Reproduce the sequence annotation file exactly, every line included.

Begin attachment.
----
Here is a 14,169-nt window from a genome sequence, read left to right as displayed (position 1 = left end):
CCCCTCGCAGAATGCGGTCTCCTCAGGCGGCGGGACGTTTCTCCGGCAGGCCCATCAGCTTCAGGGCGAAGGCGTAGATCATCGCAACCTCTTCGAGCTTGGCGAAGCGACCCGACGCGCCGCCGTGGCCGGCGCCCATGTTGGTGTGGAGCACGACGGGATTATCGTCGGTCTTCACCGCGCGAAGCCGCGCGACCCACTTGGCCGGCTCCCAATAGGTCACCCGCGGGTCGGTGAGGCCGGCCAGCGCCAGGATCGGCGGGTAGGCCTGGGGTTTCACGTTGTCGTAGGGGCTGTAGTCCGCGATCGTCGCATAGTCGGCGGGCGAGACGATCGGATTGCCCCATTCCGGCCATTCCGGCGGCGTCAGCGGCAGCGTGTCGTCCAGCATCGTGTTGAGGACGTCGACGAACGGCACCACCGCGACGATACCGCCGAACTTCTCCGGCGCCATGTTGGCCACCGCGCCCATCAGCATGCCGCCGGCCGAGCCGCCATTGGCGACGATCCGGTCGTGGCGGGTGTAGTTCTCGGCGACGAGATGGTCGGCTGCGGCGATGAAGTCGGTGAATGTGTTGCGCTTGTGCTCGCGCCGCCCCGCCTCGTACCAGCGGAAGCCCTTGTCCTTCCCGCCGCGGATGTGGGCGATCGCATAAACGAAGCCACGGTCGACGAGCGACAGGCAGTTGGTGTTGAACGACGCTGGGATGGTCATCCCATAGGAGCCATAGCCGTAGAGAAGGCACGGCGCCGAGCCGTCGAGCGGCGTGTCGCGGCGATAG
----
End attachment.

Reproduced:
Here is a 14,169-nt window from a genome sequence, read left to right as displayed (position 1 = left end):
CCCCTCGCAGAATGCGGTCTCCTCAGGCGGCGGGACGTTTCTCCGGCAGGCCCATCAGCTTCAGGGCGAAGGCGTAGATCATCGCAACCTCTTCGAGCTTGGCGAAGCGACCCGACGCGCCGCCGTGGCCGGCGCCCATGTTGGTGTGGAGCACGACGGGATTATCGTCGGTCTTCACCGCGCGAAGCCGCGCGACCCACTTGGCCGGCTCCCAATAGGTCACCCGCGGGTCGGTGAGGCCGGCCAGCGCCAGGATCGGCGGGTAGGCCTGGGGTTTCACGTTGTCGTAGGGGCTGTAGTCCGCGATCGTCGCATAGTCGGCGGGCGAGACGATCGGATTGCCCCATTCCGGCCATTCCGGCGGCGTCAGCGGCAGCGTGTCGTCCAGCATCGTGTTGAGGACGTCGACGAACGGCACCACCGCGACGATACCGCCGAACTTCTCCGGCGCCATGTTGGCCACCGCGCCCATCAGCATGCCGCCGGCCGAGCCGCCATTGGCGACGATCCGGTCGTGGCGGGTGTAGTTCTCGGCGACGAGATGGTCGGCTGCGGCGATGAAGTCGGTGAATGTGTTGCGCTTGTGCTCGCGCCGCCCCGCCTCGTACCAGCGGAAGCCCTTGTCCTTCCCGCCGCGGATGTGGGCGATCGCATAAACGAAGCCACGGTCGACGAGCGACAGGCAGTTGGTGTTGAACGACGCTGGGATGGTCATCCCATAGGAGCCATAGCCGTAGAGAAGGCACGGCGCCGAGCCGTCGAGCGGCGTGTCGCGGCGATAG